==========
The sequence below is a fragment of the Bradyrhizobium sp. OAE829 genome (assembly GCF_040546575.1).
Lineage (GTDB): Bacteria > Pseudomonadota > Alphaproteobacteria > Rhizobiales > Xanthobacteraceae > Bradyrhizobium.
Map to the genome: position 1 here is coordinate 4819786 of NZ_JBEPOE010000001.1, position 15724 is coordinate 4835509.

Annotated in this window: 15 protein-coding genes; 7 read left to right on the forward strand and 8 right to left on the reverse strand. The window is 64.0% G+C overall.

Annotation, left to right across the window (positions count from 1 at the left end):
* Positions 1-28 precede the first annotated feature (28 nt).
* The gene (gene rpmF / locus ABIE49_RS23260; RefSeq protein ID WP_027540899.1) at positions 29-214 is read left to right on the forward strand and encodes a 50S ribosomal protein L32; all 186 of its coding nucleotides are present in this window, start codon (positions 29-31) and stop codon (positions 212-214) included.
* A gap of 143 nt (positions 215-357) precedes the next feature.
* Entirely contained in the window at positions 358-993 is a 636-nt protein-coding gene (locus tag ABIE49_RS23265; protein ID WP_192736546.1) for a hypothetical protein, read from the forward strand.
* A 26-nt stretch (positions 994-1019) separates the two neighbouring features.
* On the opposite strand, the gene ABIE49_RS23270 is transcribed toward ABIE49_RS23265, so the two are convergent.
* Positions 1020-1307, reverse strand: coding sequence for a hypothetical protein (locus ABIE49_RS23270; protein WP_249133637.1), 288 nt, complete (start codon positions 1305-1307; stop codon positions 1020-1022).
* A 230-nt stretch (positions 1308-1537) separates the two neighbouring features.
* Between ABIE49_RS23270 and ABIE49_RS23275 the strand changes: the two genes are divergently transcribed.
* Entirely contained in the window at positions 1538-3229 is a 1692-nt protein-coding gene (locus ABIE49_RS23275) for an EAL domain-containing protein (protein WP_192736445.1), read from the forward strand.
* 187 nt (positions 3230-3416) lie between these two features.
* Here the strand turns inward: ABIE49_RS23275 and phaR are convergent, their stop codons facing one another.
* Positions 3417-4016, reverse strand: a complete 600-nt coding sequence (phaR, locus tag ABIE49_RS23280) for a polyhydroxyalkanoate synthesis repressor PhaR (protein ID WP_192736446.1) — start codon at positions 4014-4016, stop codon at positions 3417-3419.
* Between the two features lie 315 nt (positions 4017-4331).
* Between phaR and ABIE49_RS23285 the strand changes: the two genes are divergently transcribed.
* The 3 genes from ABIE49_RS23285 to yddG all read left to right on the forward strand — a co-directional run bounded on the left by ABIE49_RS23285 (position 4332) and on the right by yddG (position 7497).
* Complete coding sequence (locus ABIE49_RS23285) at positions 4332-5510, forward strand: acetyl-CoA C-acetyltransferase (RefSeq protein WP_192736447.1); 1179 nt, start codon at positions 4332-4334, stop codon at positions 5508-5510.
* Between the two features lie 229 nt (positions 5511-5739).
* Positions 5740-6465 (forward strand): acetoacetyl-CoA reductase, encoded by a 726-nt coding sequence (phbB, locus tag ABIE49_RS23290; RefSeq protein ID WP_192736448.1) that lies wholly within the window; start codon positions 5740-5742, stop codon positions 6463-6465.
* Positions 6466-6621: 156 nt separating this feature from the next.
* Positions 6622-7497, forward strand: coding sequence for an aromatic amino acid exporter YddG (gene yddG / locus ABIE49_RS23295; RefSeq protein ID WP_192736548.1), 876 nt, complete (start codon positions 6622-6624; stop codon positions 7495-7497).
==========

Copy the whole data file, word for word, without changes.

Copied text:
The sequence below is a fragment of the Bradyrhizobium sp. OAE829 genome (assembly GCF_040546575.1).
Lineage (GTDB): Bacteria > Pseudomonadota > Alphaproteobacteria > Rhizobiales > Xanthobacteraceae > Bradyrhizobium.
Map to the genome: position 1 here is coordinate 4819786 of NZ_JBEPOE010000001.1, position 15724 is coordinate 4835509.

Annotated in this window: 15 protein-coding genes; 7 read left to right on the forward strand and 8 right to left on the reverse strand. The window is 64.0% G+C overall.

Annotation, left to right across the window (positions count from 1 at the left end):
* Positions 1-28 precede the first annotated feature (28 nt).
* The gene (gene rpmF / locus ABIE49_RS23260; RefSeq protein ID WP_027540899.1) at positions 29-214 is read left to right on the forward strand and encodes a 50S ribosomal protein L32; all 186 of its coding nucleotides are present in this window, start codon (positions 29-31) and stop codon (positions 212-214) included.
* A gap of 143 nt (positions 215-357) precedes the next feature.
* Entirely contained in the window at positions 358-993 is a 636-nt protein-coding gene (locus tag ABIE49_RS23265; protein ID WP_192736546.1) for a hypothetical protein, read from the forward strand.
* A 26-nt stretch (positions 994-1019) separates the two neighbouring features.
* On the opposite strand, the gene ABIE49_RS23270 is transcribed toward ABIE49_RS23265, so the two are convergent.
* Positions 1020-1307, reverse strand: coding sequence for a hypothetical protein (locus ABIE49_RS23270; protein WP_249133637.1), 288 nt, complete (start codon positions 1305-1307; stop codon positions 1020-1022).
* A 230-nt stretch (positions 1308-1537) separates the two neighbouring features.
* Between ABIE49_RS23270 and ABIE49_RS23275 the strand changes: the two genes are divergently transcribed.
* Entirely contained in the window at positions 1538-3229 is a 1692-nt protein-coding gene (locus ABIE49_RS23275) for an EAL domain-containing protein (protein WP_192736445.1), read from the forward strand.
* 187 nt (positions 3230-3416) lie between these two features.
* Here the strand turns inward: ABIE49_RS23275 and phaR are convergent, their stop codons facing one another.
* Positions 3417-4016, reverse strand: a complete 600-nt coding sequence (phaR, locus tag ABIE49_RS23280) for a polyhydroxyalkanoate synthesis repressor PhaR (protein ID WP_192736446.1) — start codon at positions 4014-4016, stop codon at positions 3417-3419.
* Between the two features lie 315 nt (positions 4017-4331).
* Between phaR and ABIE49_RS23285 the strand changes: the two genes are divergently transcribed.
* The 3 genes from ABIE49_RS23285 to yddG all read left to right on the forward strand — a co-directional run bounded on the left by ABIE49_RS23285 (position 4332) and on the right by yddG (position 7497).
* Complete coding sequence (locus ABIE49_RS23285) at positions 4332-5510, forward strand: acetyl-CoA C-acetyltransferase (RefSeq protein WP_192736447.1); 1179 nt, start codon at positions 4332-4334, stop codon at positions 5508-5510.
* Between the two features lie 229 nt (positions 5511-5739).
* Positions 5740-6465 (forward strand): acetoacetyl-CoA reductase, encoded by a 726-nt coding sequence (phbB, locus tag ABIE49_RS23290; RefSeq protein ID WP_192736448.1) that lies wholly within the window; start codon positions 5740-5742, stop codon positions 6463-6465.
* Positions 6466-6621: 156 nt separating this feature from the next.
* Positions 6622-7497, forward strand: coding sequence for an aromatic amino acid exporter YddG (gene yddG / locus ABIE49_RS23295; RefSeq protein ID WP_192736548.1), 876 nt, complete (start codon positions 6622-6624; stop codon positions 7495-7497).